Oh well, that much is easily answered. The Buddha was asked about the origin of the universe, and answered that when an origin is sought, a beginning is not seen. Notice that he did not say there was no beginning, nor did he deny it. This because the concept of a beginning simply does not apply. I suggest that to an omniscient mind, the nature of the universe is evident, but it is so radically different from everything we assume about the nature of reality, that the true state of things simply cannot be jammed into our preconcieved paradigms.
So it appears the Buddha cannot answer the imponderables and thus does not know. But the appearance is false.
Does that help? It's not quite answering the exact question you asked, but it's close.
Not exactly, though I appreciate the effort.
I have read that Vasubandhu can be interpreted as stating that the Buddha's omniscience is non-empirical. If that is true then it is not possible to explain it in common terms anyway.
I had interpreted omniscience to mean that a Buddha, by perceiving the nature of all things, knows all things in their totality. Hence, by apprehending emptiness completely without obstruction, they "know everything".
However, it has been stated in this thread that this is categorically not what is meant; and what is meant is that Buddhas know all objects of knowledge, either immediately or if they choose, such as the number of hairs on an ant's leg in Africa or whatever. So not (just) knowing the nature of the Universe, but knowing all the possible variations of trivial facts about the Universe.
This seems contradictory both to the idea that Buddhas do not apprehend mental objects and also to dependent origination - to the extent that knowledge of ants and so on are not even relatively true, as ants and hairs are conceptual designations of the most base kind, they have no existence whatsoever beyond mere imputation and categorisation of a deluded perceiver. There is nothing there to know, since they are all empty.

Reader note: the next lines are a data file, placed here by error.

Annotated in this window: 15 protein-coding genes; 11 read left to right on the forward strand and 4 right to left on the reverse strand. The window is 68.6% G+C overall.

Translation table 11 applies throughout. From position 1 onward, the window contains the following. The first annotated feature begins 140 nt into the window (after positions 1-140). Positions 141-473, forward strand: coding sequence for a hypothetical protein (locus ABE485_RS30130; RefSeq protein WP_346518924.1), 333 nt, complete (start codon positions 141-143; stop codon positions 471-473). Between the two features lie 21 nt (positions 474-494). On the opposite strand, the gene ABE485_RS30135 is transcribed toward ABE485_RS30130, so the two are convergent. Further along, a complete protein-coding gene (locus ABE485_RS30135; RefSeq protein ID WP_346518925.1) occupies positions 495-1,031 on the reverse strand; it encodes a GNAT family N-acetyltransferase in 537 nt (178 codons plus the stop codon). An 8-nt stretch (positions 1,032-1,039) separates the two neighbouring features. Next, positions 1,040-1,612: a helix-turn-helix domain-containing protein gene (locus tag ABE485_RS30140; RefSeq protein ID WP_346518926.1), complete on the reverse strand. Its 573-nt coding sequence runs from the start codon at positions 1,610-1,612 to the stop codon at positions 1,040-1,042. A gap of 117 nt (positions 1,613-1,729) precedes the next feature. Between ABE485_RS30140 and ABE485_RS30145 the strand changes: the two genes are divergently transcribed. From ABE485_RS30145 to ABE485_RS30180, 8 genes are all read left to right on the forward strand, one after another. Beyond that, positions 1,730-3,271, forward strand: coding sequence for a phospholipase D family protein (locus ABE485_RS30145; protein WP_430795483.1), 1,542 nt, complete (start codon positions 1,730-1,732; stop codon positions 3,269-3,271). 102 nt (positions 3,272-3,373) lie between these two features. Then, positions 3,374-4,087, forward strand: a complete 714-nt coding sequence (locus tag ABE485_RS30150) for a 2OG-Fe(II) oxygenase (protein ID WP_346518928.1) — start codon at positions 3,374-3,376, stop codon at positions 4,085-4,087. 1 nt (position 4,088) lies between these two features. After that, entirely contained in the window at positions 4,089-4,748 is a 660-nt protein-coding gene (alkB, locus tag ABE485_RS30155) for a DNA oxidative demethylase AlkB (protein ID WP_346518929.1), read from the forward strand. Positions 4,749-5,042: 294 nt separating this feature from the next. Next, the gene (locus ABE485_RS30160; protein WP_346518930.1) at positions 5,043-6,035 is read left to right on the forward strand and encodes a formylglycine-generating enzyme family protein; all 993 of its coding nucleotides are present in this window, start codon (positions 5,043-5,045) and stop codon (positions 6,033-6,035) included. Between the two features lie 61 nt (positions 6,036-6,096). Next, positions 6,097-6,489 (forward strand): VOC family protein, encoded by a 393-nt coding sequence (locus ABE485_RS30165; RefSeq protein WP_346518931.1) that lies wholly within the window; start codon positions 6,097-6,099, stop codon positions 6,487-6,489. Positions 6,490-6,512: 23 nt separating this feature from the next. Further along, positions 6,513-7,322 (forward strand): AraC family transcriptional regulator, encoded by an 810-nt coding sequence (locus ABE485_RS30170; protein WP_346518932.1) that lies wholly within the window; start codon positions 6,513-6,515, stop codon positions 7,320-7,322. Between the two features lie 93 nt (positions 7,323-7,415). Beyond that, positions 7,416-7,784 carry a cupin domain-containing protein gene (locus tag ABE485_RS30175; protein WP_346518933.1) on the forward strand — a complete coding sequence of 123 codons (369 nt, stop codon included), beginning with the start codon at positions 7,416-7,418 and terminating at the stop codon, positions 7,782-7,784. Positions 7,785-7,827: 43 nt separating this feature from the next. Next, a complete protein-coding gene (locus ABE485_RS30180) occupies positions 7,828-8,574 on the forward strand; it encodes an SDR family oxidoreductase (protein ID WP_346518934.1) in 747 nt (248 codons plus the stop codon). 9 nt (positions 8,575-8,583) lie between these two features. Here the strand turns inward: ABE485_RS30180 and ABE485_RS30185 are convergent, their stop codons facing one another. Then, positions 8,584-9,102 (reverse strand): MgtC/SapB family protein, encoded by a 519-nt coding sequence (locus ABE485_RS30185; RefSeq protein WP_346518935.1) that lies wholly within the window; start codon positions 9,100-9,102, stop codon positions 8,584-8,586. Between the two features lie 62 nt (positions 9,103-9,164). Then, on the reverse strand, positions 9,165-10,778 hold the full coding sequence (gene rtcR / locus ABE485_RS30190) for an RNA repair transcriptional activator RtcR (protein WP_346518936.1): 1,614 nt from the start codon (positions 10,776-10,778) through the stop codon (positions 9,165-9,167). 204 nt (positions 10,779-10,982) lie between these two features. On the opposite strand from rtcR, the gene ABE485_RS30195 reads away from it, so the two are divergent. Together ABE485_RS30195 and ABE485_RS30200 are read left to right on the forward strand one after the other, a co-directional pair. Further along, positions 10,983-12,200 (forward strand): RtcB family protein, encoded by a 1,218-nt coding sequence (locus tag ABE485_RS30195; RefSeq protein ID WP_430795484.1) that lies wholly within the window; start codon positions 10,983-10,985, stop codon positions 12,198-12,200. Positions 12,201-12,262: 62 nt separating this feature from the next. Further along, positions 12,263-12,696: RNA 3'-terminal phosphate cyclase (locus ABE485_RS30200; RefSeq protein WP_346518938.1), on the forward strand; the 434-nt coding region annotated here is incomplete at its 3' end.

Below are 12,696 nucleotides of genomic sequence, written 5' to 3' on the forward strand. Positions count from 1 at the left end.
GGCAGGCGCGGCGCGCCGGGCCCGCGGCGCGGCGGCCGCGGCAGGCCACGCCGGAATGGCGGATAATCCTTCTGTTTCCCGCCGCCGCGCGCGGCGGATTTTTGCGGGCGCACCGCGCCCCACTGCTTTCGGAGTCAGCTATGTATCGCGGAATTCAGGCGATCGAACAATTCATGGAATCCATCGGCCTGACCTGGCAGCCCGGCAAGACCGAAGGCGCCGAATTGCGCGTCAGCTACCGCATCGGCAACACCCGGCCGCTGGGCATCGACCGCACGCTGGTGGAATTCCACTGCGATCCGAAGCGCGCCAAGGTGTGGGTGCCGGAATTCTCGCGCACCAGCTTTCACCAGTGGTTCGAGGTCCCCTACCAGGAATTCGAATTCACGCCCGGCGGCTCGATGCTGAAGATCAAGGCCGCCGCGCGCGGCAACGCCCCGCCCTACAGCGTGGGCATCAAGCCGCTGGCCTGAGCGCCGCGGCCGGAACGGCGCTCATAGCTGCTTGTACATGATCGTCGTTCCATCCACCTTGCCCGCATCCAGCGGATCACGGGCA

So I am wondering how this is explained and so on. There must be a conventional explanation for it, or else it wouldn't be taught. It is taught constantly. So it is not as easy to move aside, as with questions of "when did time begin" and so on.
I consider this to be related to the topic, but perhaps it is not. Sure, it is conceptual proliferation. But perhaps to just abandon the problem that would be responding to attachment with aversion, not understanding. If all conception is proliferation, what use is a Buddhist forum? Presumably, it is to generate relative understanding, hopefully as a basis for ultimate understanding. So it has a function. If what is functional is ignored or bypassed, it becomes dysfunctional, not virtuous. But, hey-ho, I can just add it to the list of "shit I don't understand" if it comes to it. Cup of tea, anyone?